Zelia told me how she started as a leader because the people in her neighborhood trusted her and came to her to organize and solve problems they face in their community. She believes in the fact the “Smart City” and the “Just City” should be the same. When I asked her about the leading causes that they fight for she mentioned the ‘old friends’: dignified housing, basic sanitation, education, and public space. These universal struggles are very far from the minds of the people who are thinking mainly about making cities “smart.” When asked about what technologies her community had benefited the most from Zelia mentioned cultural centers for children. And when I asked her about which technologies have harmed them, she talked about the factories that surround the community and how they treat the workers who are part of her community.
The vast contrast in perception between someone who could really benefit from technology and the people talking about it is striking. I am especially concerned when thinking about the example set by the widely-viewed and well-received TED Talk delivered by Eduardo Paes, former Mayor of Rio de Janeiro in 2012. During his talk, Paes mentioned the power of technology in shaping cities towards an equitable future. Paes managed to paint a beautiful picture that the majority of people believed in. Yet, Paes’ vision of technology and equitable development, which garnered international attention and praise, was centered on “his” world-class IBM sponsored operations that monitored traffic and weather conditions. Despite his temporary worldwide recognition, his vision that almost solely focused on efficiencies is underwhelming and most importantly does not serve the more than one million residents of Rio de Janeiro who live in poor, underserved, and forgotten low-income communities. In the end, the widely-advertised urban investments promised to them went almost exclusively to the upper-class districts and the harbor area. For many favela dwellers, the tech investment campaigns made especially in preparation of the 2014 FIFA World Cup and the 2016 Olympics, turned out to be a deception, having no impact at all and in some cases making their lives harder.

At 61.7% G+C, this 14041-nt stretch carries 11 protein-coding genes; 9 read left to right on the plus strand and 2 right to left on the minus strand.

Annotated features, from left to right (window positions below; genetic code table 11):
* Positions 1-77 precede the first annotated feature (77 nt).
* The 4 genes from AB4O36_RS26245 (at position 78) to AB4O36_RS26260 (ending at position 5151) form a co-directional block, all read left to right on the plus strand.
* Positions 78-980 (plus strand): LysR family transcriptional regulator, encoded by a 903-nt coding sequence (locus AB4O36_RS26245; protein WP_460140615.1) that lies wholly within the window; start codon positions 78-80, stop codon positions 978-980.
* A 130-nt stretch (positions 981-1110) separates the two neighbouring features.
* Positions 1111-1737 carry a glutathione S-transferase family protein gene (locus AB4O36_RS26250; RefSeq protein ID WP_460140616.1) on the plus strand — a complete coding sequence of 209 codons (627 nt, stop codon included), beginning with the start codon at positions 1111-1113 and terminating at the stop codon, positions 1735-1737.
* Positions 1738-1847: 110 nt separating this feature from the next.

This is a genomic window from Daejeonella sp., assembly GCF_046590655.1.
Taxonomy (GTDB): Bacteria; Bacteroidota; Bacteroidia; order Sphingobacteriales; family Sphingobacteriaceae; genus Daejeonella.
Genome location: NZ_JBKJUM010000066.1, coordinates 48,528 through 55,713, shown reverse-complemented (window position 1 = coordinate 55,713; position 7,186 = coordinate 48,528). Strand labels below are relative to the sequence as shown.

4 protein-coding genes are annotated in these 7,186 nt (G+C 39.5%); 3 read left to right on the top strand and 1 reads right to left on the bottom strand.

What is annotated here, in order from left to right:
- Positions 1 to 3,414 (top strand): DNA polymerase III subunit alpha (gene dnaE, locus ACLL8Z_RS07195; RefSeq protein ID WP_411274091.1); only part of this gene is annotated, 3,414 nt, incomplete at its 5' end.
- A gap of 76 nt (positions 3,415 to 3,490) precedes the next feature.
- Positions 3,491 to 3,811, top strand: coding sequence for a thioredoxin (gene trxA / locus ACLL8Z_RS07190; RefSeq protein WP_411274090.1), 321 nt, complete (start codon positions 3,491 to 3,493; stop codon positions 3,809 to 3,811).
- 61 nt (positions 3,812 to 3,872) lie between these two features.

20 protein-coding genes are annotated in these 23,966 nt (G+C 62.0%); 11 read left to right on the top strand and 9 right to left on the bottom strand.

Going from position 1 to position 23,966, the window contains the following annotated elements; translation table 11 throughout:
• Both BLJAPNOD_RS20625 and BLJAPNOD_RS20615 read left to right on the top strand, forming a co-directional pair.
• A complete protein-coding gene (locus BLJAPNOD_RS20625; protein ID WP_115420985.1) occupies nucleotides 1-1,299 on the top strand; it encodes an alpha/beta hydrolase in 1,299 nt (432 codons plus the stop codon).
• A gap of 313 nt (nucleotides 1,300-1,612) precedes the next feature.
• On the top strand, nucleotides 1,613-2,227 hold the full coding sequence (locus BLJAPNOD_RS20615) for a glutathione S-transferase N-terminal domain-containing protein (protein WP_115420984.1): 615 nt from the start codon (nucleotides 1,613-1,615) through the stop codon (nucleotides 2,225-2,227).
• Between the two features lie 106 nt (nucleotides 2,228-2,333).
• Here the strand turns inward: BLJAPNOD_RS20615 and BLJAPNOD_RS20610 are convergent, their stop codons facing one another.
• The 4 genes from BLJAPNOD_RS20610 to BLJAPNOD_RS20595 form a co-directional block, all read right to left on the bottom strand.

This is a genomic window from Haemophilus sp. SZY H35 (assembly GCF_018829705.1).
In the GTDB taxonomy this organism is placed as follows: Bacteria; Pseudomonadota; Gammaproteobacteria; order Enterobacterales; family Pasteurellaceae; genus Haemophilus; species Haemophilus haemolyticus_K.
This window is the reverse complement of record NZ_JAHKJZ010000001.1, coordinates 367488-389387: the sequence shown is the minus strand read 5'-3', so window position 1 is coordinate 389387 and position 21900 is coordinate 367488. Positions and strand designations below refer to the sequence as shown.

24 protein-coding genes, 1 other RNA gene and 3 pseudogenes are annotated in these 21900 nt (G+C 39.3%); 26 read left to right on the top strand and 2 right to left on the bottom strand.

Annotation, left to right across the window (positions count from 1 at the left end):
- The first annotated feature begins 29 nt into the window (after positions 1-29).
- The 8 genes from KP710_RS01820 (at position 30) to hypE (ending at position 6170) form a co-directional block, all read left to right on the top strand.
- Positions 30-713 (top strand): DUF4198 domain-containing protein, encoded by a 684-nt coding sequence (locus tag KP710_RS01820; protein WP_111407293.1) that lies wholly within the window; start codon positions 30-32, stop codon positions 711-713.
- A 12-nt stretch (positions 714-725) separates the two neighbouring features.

In the tech industry women only make up 37% of the entry-level jobs, compared to almost 50% in other industries, and occupy only 15 % of senior management positions. As leaders like Zelia do Nascimento show, women are an integral part of the city and society. Yet, we are frequently underrepresented, especially in leadership and decision-making positions. An ongoing investigation into whether Brazilian political parties, including President Jair Bolsonaro, misappropriated taxpayer-financed electoral fund meant to increase the number of women in politics, attests to the continued challenges women face when trying to enter politics. In reaction to the grim scenario of gender and political violence in Brazil, women have been coming out to the streets demanding more but also running and winning political seats at the federal and local level as well. This it is still not enough, we need more.
We also need to consider how ordinary women experience cities differently. Recently a study showed that women in NYC spend on average an extra 50$ in transit to avoid riding public transportation at night out of fear of harassment or worse. All this on top of working more hours than men and earning less. Simply put — to prevent the biases in technologies, the decision-making rooms need to be diverse. This is true, whether in Rio or New York.
Similarly, if we do not pay attention, we will make the same mistakes again. Take the example of engineers, from the so-called “developed” countries that go to poor villages in the “developing world” and built “white elephants” that do not help and sometimes even hinder progress. Before we focus on shiny technologies, and we start calling our cities ‘smart’ we should be first asking how low-income neighborhoods are being served. What populations deserve more resources and why? Are they getting the resources they need? Do they have the power and autonomy to speak and act on their behalf? How can we make sure that the “old friends” are not forgotten in the race to employ new, shiny technologies? How can we include and emphasize the insight provided by a multiplicity of perspectives? I am sure this needs to include women, people of color, low-income communities, the disabled communities. The discrepancies in public service, access to resources, access to opportunities, and access to decision-making power are the telling signs we should be the telling sign as to where and how to deploy technologies.
Technology should bend to the needs of those who need it the most. That is justice. But because humans are inherently biased; how we experience our world is how we act in it; technology is also biased. Nonetheless, breaking stereotypes and prejudices is possible if we consciously make space for ‘the other,’ if we search for and value difference. A smart city will only be a just city when we understand that technology is merely a tool and the more people own and control the tool, the better.
Read more about the Smart City. Just City initiative here.
The through-line of Camila’s work has been advocating for and working towards systems change at different levels in the urban environment, both with individuals in underserved areas and innovative policy analysis and research in Brazil and New York City. She is currently the Program Director for the Basement Conversion Pilot Program in East New York at Cypress Hills Local Development Corporation, a local non-profit. This program has been long overdue in NYC where thousands of people have been living in illegal and unsafe basements for decades. Camila coordinates with NYC’s Housing Preservation and Development Department, the four partner organizations, and the on the ground team operation.